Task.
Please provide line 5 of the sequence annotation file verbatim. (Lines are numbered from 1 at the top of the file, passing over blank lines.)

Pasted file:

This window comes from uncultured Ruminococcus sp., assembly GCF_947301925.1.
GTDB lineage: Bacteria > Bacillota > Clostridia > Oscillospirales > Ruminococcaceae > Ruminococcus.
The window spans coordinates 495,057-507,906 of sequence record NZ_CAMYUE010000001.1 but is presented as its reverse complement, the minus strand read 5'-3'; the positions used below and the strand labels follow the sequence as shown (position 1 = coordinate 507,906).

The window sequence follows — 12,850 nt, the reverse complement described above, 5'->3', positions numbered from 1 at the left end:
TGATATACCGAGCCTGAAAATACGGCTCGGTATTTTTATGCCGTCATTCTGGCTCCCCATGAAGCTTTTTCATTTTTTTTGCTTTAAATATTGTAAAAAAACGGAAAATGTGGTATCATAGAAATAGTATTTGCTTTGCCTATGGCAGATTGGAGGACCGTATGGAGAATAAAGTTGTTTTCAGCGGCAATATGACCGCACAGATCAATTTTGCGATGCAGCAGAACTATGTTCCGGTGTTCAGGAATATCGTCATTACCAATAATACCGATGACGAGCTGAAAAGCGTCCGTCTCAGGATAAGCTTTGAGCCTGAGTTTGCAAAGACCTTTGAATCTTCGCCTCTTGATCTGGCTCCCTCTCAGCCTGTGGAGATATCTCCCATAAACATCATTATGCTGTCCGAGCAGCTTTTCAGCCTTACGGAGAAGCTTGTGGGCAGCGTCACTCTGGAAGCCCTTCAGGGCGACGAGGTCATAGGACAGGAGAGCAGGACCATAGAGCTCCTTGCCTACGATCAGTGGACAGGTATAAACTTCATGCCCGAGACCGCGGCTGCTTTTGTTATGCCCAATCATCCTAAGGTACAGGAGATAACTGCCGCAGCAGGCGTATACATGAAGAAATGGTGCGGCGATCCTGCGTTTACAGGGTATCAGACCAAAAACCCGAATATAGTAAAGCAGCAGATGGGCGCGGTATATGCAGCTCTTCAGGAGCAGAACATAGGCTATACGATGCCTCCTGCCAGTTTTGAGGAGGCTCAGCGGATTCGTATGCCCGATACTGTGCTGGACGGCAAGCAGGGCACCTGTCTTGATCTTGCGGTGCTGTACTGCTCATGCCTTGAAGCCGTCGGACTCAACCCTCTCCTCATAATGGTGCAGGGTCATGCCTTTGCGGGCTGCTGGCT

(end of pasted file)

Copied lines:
TGATATACCGAGCCTGAAAATACGGCTCGGTATTTTTATGCCGTCATTCTGGCTCCCCATGAAGCTTTTTCATTTTTTTTGCTTTAAATATTGTAAAAAAACGGAAAATGTGGTATCATAGAAATAGTATTTGCTTTGCCTATGGCAGATTGGAGGACCGTATGGAGAATAAAGTTGTTTTCAGCGGCAATATGACCGCACAGATCAATTTTGCGATGCAGCAGAACTATGTTCCGGTGTTCAGGAATATCGTCATTACCAATAATACCGATGACGAGCTGAAAAGCGTCCGTCTCAGGATAAGCTTTGAGCCTGAGTTTGCAAAGACCTTTGAATCTTCGCCTCTTGATCTGGCTCCCTCTCAGCCTGTGGAGATATCTCCCATAAACATCATTATGCTGTCCGAGCAGCTTTTCAGCCTTACGGAGAAGCTTGTGGGCAGCGTCACTCTGGAAGCCCTTCAGGGCGACGAGGTCATAGGACAGGAGAGCAGGACCATAGAGCTCCTTGCCTACGATCAGTGGACAGGTATAAACTTCATGCCCGAGACCGCGGCTGCTTTTGTTATGCCCAATCATCCTAAGGTACAGGAGATAACTGCCGCAGCAGGCGTATACATGAAGAAATGGTGCGGCGATCCTGCGTTTACAGGGTATCAGACCAAAAACCCGAATATAGTAAAGCAGCAGATGGGCGCGGTATATGCAGCTCTTCAGGAGCAGAACATAGGCTATACGATGCCTCCTGCCAGTTTTGAGGAGGCTCAGCGGATTCGTATGCCCGATACTGTGCTGGACGGCAAGCAGGGCACCTGTCTTGATCTTGCGGTGCTGTACTGCTCATGCCTTGAAGCCGTCGGACTCAACCCTCTCCTCATAATGGTGCAGGGTCATGCCTTTGCGGGCTGCTGGCT